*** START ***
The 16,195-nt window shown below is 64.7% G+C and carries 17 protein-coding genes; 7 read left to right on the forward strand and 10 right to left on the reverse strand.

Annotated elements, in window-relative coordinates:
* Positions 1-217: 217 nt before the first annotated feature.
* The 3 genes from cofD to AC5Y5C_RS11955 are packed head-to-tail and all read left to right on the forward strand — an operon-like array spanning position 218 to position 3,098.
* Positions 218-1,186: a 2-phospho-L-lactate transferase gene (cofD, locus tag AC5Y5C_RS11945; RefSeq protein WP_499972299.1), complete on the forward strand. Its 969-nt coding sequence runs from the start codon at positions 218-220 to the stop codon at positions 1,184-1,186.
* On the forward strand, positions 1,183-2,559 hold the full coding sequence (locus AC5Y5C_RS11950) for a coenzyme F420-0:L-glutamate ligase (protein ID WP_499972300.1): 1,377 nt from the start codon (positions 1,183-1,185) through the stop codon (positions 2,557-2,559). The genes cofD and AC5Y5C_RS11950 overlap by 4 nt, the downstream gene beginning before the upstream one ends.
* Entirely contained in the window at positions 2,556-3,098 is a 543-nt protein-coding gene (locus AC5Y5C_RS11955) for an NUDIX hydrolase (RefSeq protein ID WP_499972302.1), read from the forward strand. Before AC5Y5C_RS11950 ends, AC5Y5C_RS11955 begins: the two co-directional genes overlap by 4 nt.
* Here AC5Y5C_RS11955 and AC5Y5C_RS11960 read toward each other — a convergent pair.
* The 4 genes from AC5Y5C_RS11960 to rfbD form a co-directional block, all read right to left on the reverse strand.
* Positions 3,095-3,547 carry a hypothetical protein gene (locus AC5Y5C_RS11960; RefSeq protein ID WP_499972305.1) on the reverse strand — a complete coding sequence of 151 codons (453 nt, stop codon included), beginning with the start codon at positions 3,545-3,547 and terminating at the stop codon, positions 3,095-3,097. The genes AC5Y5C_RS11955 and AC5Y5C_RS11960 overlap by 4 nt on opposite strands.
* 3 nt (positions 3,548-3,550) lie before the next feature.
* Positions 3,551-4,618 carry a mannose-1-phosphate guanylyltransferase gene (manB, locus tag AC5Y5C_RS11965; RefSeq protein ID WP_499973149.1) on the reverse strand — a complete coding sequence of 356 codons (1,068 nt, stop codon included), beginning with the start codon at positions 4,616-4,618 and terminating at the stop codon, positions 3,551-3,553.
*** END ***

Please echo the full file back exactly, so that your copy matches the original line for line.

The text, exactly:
The 16,195-nt window shown below is 64.7% G+C and carries 17 protein-coding genes; 7 read left to right on the forward strand and 10 right to left on the reverse strand.

Annotated elements, in window-relative coordinates:
* Positions 1-217: 217 nt before the first annotated feature.
* The 3 genes from cofD to AC5Y5C_RS11955 are packed head-to-tail and all read left to right on the forward strand — an operon-like array spanning position 218 to position 3,098.
* Positions 218-1,186: a 2-phospho-L-lactate transferase gene (cofD, locus tag AC5Y5C_RS11945; RefSeq protein WP_499972299.1), complete on the forward strand. Its 969-nt coding sequence runs from the start codon at positions 218-220 to the stop codon at positions 1,184-1,186.
* On the forward strand, positions 1,183-2,559 hold the full coding sequence (locus AC5Y5C_RS11950) for a coenzyme F420-0:L-glutamate ligase (protein ID WP_499972300.1): 1,377 nt from the start codon (positions 1,183-1,185) through the stop codon (positions 2,557-2,559). The genes cofD and AC5Y5C_RS11950 overlap by 4 nt, the downstream gene beginning before the upstream one ends.
* Entirely contained in the window at positions 2,556-3,098 is a 543-nt protein-coding gene (locus AC5Y5C_RS11955) for an NUDIX hydrolase (RefSeq protein ID WP_499972302.1), read from the forward strand. Before AC5Y5C_RS11950 ends, AC5Y5C_RS11955 begins: the two co-directional genes overlap by 4 nt.
* Here AC5Y5C_RS11955 and AC5Y5C_RS11960 read toward each other — a convergent pair.
* The 4 genes from AC5Y5C_RS11960 to rfbD form a co-directional block, all read right to left on the reverse strand.
* Positions 3,095-3,547 carry a hypothetical protein gene (locus AC5Y5C_RS11960; RefSeq protein ID WP_499972305.1) on the reverse strand — a complete coding sequence of 151 codons (453 nt, stop codon included), beginning with the start codon at positions 3,545-3,547 and terminating at the stop codon, positions 3,095-3,097. The genes AC5Y5C_RS11955 and AC5Y5C_RS11960 overlap by 4 nt on opposite strands.
* 3 nt (positions 3,548-3,550) lie before the next feature.
* Positions 3,551-4,618 carry a mannose-1-phosphate guanylyltransferase gene (manB, locus tag AC5Y5C_RS11965; RefSeq protein ID WP_499973149.1) on the reverse strand — a complete coding sequence of 356 codons (1,068 nt, stop codon included), beginning with the start codon at positions 4,616-4,618 and terminating at the stop codon, positions 3,551-3,553.